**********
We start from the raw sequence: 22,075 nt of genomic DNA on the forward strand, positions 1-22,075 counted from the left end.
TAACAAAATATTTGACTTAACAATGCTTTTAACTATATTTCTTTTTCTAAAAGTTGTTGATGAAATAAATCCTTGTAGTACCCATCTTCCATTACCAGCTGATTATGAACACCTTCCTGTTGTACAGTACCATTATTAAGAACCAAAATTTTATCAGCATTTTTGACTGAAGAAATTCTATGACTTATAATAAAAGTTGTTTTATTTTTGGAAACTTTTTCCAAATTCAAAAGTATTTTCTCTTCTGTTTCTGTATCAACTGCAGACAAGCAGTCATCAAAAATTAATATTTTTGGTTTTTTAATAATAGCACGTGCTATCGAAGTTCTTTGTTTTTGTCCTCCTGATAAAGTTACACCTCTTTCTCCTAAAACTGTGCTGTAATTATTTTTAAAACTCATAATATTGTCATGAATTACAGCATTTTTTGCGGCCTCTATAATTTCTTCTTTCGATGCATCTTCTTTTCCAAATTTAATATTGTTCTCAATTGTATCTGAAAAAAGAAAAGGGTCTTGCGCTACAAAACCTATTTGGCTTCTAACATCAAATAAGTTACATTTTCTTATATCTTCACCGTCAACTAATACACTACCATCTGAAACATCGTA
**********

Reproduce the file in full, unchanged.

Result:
We start from the raw sequence: 22,075 nt of genomic DNA on the forward strand, positions 1-22,075 counted from the left end.
TAACAAAATATTTGACTTAACAATGCTTTTAACTATATTTCTTTTTCTAAAAGTTGTTGATGAAATAAATCCTTGTAGTACCCATCTTCCATTACCAGCTGATTATGAACACCTTCCTGTTGTACAGTACCATTATTAAGAACCAAAATTTTATCAGCATTTTTGACTGAAGAAATTCTATGACTTATAATAAAAGTTGTTTTATTTTTGGAAACTTTTTCCAAATTCAAAAGTATTTTCTCTTCTGTTTCTGTATCAACTGCAGACAAGCAGTCATCAAAAATTAATATTTTTGGTTTTTTAATAATAGCACGTGCTATCGAAGTTCTTTGTTTTTGTCCTCCTGATAAAGTTACACCTCTTTCTCCTAAAACTGTGCTGTAATTATTTTTAAAACTCATAATATTGTCATGAATTACAGCATTTTTTGCGGCCTCTATAATTTCTTCTTTCGATGCATCTTCTTTTCCAAATTTAATATTGTTCTCAATTGTATCTGAAAAAAGAAAAGGGTCTTGCGCTACAAAACCTATTTGGCTTCTAACATCAAATAAGTTACATTTTCTTATATCTTCACCGTCAACTAATACACTACCATCTGAAACATCGTA